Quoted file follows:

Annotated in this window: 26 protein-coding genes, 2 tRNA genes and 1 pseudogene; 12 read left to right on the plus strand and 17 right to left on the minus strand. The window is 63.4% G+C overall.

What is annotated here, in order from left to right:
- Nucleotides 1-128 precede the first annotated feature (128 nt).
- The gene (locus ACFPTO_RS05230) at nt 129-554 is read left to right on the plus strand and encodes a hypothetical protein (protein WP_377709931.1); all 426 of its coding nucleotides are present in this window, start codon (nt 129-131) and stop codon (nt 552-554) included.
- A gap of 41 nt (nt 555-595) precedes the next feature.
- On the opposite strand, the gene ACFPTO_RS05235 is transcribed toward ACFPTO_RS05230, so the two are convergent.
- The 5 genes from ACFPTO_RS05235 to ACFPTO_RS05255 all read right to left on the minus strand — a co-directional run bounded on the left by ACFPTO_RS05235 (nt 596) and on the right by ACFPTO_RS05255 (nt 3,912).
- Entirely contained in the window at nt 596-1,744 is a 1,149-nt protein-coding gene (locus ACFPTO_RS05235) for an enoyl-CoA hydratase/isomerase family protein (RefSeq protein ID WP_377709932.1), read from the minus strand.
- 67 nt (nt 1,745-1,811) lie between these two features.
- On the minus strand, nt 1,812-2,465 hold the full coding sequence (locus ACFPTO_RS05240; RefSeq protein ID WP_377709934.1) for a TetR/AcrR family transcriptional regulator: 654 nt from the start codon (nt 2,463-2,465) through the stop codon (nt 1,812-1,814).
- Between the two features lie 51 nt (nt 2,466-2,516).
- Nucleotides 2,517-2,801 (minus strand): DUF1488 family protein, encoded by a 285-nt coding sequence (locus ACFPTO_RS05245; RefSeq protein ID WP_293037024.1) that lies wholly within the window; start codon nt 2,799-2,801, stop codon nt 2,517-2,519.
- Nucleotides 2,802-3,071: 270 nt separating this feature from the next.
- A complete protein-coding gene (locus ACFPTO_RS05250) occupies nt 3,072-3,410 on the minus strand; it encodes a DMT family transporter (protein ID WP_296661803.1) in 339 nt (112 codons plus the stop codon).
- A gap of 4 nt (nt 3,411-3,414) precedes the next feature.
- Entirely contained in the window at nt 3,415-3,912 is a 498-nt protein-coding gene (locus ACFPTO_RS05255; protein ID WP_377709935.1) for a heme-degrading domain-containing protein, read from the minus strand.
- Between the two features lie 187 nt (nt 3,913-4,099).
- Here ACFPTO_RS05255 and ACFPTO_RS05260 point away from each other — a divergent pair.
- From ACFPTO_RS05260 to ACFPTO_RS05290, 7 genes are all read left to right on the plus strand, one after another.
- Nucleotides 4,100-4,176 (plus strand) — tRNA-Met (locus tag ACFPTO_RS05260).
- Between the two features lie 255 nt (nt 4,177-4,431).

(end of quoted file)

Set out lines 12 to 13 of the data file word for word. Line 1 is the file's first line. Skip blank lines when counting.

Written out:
- Nucleotides 2,517-2,801 (minus strand): DUF1488 family protein, encoded by a 285-nt coding sequence (locus ACFPTO_RS05245; RefSeq protein ID WP_293037024.1) that lies wholly within the window; start codon nt 2,799-2,801, stop codon nt 2,517-2,519.
- Nucleotides 2,802-3,071: 270 nt separating this feature from the next.